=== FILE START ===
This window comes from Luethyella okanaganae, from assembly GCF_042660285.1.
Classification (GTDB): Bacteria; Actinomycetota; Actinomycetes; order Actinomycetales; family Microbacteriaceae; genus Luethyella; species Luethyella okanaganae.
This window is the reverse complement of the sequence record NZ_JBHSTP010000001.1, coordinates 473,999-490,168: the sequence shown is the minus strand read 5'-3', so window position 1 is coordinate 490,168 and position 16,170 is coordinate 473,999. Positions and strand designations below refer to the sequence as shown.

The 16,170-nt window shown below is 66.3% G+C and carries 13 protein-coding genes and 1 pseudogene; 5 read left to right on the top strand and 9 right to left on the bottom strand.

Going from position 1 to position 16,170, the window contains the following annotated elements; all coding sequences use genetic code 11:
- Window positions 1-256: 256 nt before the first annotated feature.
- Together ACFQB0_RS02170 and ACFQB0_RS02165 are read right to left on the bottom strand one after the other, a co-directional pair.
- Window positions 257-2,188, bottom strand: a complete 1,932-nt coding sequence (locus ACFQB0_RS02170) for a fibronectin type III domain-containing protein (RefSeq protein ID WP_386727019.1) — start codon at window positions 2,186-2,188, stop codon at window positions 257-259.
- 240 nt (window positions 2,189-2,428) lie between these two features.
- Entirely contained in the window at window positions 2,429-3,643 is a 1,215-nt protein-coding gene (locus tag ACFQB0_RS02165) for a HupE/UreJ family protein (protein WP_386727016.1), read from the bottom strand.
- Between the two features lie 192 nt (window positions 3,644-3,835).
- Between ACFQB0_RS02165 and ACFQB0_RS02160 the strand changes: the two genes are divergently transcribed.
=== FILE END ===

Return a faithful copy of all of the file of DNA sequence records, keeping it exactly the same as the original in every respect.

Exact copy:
This window comes from Luethyella okanaganae, from assembly GCF_042660285.1.
Classification (GTDB): Bacteria; Actinomycetota; Actinomycetes; order Actinomycetales; family Microbacteriaceae; genus Luethyella; species Luethyella okanaganae.
This window is the reverse complement of the sequence record NZ_JBHSTP010000001.1, coordinates 473,999-490,168: the sequence shown is the minus strand read 5'-3', so window position 1 is coordinate 490,168 and position 16,170 is coordinate 473,999. Positions and strand designations below refer to the sequence as shown.

The 16,170-nt window shown below is 66.3% G+C and carries 13 protein-coding genes and 1 pseudogene; 5 read left to right on the top strand and 9 right to left on the bottom strand.

Going from position 1 to position 16,170, the window contains the following annotated elements; all coding sequences use genetic code 11:
- Window positions 1-256: 256 nt before the first annotated feature.
- Together ACFQB0_RS02170 and ACFQB0_RS02165 are read right to left on the bottom strand one after the other, a co-directional pair.
- Window positions 257-2,188, bottom strand: a complete 1,932-nt coding sequence (locus ACFQB0_RS02170) for a fibronectin type III domain-containing protein (RefSeq protein ID WP_386727019.1) — start codon at window positions 2,186-2,188, stop codon at window positions 257-259.
- 240 nt (window positions 2,189-2,428) lie between these two features.
- Entirely contained in the window at window positions 2,429-3,643 is a 1,215-nt protein-coding gene (locus tag ACFQB0_RS02165) for a HupE/UreJ family protein (protein WP_386727016.1), read from the bottom strand.
- Between the two features lie 192 nt (window positions 3,644-3,835).
- Between ACFQB0_RS02165 and ACFQB0_RS02160 the strand changes: the two genes are divergently transcribed.